Extravagant Recyclers

— Written By Peg Godwin and last updated by
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Are you a conscientious recycler? There are some amazing local creatures that are champion recyclers.

This large dung beetle measuring 2 inches in length was found near the Lenoir and Pitt County line. Dung beetles are found on all continents except Antarctica. They live in farmland, forest, grassland, prairie, and desert habitats using manure, or dung of other animals in some unique ways.

These interesting insects are strong fliers, with long flight wings folded under the elytra (hardened outer wings). They can travel several miles in search of manure deposits from herbivores like cows, sheep, donkeys, camel and oxen. They use their specialized antennae to smell dung from the air. Dung beetles come in a variety of colors, from dull and glossy black to metallic green and red. They live up to 3 years and vary in leg length.

Ancient Egyptians thought very highly of the dung beetle also called a tumblebug. Artwork and jewelry from Egypt contain images of this insect.

There are about 75 different dung beetle species found in North America. They vary in size from 0.5 inch to 2.5 inches depending on the species. A dozen of these species are recognized for burying dung. Scientists group dung beetles by the actions of the different beetles: rollers, tunnelers and dwellers.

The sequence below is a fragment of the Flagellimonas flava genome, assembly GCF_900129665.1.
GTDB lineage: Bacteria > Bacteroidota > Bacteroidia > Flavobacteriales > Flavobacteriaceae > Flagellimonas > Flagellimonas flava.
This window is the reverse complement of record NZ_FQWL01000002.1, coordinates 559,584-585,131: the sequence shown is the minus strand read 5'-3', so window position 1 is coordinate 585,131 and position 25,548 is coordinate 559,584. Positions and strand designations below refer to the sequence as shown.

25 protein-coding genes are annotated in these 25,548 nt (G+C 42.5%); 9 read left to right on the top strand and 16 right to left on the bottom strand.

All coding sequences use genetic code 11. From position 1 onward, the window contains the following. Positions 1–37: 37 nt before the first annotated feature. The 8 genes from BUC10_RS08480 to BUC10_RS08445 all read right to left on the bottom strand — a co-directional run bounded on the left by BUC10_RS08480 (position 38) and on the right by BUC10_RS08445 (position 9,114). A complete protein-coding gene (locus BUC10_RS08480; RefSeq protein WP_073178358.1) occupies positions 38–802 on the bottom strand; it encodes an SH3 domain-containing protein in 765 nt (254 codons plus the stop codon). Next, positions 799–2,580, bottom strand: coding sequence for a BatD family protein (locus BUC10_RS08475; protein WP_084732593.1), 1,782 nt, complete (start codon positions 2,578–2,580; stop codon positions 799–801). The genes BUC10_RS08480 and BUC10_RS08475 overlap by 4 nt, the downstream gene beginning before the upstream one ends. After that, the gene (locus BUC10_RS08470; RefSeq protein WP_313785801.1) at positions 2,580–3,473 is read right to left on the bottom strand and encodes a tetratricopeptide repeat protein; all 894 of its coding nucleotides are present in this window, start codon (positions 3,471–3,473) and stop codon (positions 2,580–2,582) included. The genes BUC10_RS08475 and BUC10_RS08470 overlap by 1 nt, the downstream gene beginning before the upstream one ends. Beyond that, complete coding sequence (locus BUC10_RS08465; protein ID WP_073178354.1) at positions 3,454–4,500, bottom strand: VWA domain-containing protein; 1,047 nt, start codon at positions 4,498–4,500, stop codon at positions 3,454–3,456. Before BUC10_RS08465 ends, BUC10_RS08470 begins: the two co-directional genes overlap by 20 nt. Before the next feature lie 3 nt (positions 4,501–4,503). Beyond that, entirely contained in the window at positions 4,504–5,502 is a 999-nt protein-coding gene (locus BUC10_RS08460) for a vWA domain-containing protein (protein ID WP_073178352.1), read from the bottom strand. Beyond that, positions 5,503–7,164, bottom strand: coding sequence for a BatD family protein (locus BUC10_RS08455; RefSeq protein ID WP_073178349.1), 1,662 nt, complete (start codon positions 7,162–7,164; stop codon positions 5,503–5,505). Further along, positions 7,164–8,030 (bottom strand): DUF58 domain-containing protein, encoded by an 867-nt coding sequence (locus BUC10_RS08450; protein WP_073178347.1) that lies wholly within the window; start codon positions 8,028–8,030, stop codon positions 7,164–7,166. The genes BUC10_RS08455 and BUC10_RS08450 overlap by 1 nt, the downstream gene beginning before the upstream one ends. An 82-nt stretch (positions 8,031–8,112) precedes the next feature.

Rollers form a bit of dung into a ball, roll it away, and bury it. They can move dung balls weighing up to 50 times their own weight. It is estimated that in one night beetles can bury dung that would weigh 250 times their own weight. The balls they make are either used by the female to lay her eggs in or as food for the adults to eat.

Tunnelers land on manure and simply dig down into the pat, burying a portion of the dung. Dwellers are content with staying on top of the dung pat to lay their eggs and raise the young.

Dung beetles are important to the landscape. They recycle animal dung, loosen the soil, move nutrients into the soil where plant roots can use them and help control fly populations. Our world would be considerable more odiferous place without the recycling of the dung beetle!